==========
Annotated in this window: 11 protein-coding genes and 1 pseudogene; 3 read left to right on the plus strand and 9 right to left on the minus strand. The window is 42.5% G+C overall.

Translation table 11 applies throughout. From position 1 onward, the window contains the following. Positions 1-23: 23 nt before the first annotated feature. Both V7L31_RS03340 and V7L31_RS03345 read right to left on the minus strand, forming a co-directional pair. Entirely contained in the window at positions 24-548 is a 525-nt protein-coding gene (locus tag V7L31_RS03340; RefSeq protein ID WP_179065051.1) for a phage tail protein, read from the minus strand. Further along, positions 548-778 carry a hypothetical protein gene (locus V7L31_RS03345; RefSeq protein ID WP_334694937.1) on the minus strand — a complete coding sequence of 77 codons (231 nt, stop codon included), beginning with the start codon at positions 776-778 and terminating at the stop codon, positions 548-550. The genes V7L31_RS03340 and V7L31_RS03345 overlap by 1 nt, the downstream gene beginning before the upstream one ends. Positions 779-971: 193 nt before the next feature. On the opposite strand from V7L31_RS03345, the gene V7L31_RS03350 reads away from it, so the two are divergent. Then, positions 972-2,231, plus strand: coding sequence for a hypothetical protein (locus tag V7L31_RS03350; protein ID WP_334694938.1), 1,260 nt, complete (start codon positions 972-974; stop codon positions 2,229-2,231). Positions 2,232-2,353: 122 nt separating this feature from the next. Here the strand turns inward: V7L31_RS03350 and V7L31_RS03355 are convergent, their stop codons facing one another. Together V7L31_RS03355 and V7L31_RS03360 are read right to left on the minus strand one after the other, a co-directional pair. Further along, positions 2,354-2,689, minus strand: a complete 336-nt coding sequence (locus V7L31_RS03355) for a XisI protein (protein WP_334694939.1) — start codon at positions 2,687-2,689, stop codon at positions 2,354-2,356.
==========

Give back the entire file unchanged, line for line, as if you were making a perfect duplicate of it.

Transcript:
Annotated in this window: 11 protein-coding genes and 1 pseudogene; 3 read left to right on the plus strand and 9 right to left on the minus strand. The window is 42.5% G+C overall.

Translation table 11 applies throughout. From position 1 onward, the window contains the following. Positions 1-23: 23 nt before the first annotated feature. Both V7L31_RS03340 and V7L31_RS03345 read right to left on the minus strand, forming a co-directional pair. Entirely contained in the window at positions 24-548 is a 525-nt protein-coding gene (locus tag V7L31_RS03340; RefSeq protein ID WP_179065051.1) for a phage tail protein, read from the minus strand. Further along, positions 548-778 carry a hypothetical protein gene (locus V7L31_RS03345; RefSeq protein ID WP_334694937.1) on the minus strand — a complete coding sequence of 77 codons (231 nt, stop codon included), beginning with the start codon at positions 776-778 and terminating at the stop codon, positions 548-550. The genes V7L31_RS03340 and V7L31_RS03345 overlap by 1 nt, the downstream gene beginning before the upstream one ends. Positions 779-971: 193 nt before the next feature. On the opposite strand from V7L31_RS03345, the gene V7L31_RS03350 reads away from it, so the two are divergent. Then, positions 972-2,231, plus strand: coding sequence for a hypothetical protein (locus tag V7L31_RS03350; protein ID WP_334694938.1), 1,260 nt, complete (start codon positions 972-974; stop codon positions 2,229-2,231). Positions 2,232-2,353: 122 nt separating this feature from the next. Here the strand turns inward: V7L31_RS03350 and V7L31_RS03355 are convergent, their stop codons facing one another. Together V7L31_RS03355 and V7L31_RS03360 are read right to left on the minus strand one after the other, a co-directional pair. Further along, positions 2,354-2,689, minus strand: a complete 336-nt coding sequence (locus V7L31_RS03355) for a XisI protein (protein WP_334694939.1) — start codon at positions 2,687-2,689, stop codon at positions 2,354-2,356.